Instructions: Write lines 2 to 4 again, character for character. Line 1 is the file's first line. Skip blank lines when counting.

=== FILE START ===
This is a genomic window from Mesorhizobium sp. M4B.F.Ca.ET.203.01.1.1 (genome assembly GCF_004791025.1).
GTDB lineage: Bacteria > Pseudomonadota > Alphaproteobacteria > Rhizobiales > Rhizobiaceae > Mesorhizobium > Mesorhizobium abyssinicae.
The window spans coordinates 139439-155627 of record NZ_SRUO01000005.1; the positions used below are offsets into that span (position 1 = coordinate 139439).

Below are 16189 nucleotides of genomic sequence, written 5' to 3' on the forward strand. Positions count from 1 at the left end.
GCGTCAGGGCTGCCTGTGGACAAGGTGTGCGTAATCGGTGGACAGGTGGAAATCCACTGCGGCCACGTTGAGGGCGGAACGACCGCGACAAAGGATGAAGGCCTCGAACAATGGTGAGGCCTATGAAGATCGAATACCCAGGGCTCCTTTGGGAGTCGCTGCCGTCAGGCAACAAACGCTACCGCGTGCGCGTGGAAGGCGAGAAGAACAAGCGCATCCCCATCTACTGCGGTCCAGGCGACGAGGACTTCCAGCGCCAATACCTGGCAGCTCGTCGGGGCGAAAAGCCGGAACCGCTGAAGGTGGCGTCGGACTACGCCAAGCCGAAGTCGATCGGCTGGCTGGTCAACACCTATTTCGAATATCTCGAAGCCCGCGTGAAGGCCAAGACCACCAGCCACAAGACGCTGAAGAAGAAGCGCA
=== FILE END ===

GTDB lineage: Bacteria > Pseudomonadota > Alphaproteobacteria > Rhizobiales > Rhizobiaceae > Mesorhizobium > Mesorhizobium abyssinicae.
The window spans coordinates 139439-155627 of record NZ_SRUO01000005.1; the positions used below are offsets into that span (position 1 = coordinate 139439).

Below are 16189 nucleotides of genomic sequence, written 5' to 3' on the forward strand. Positions count from 1 at the left end.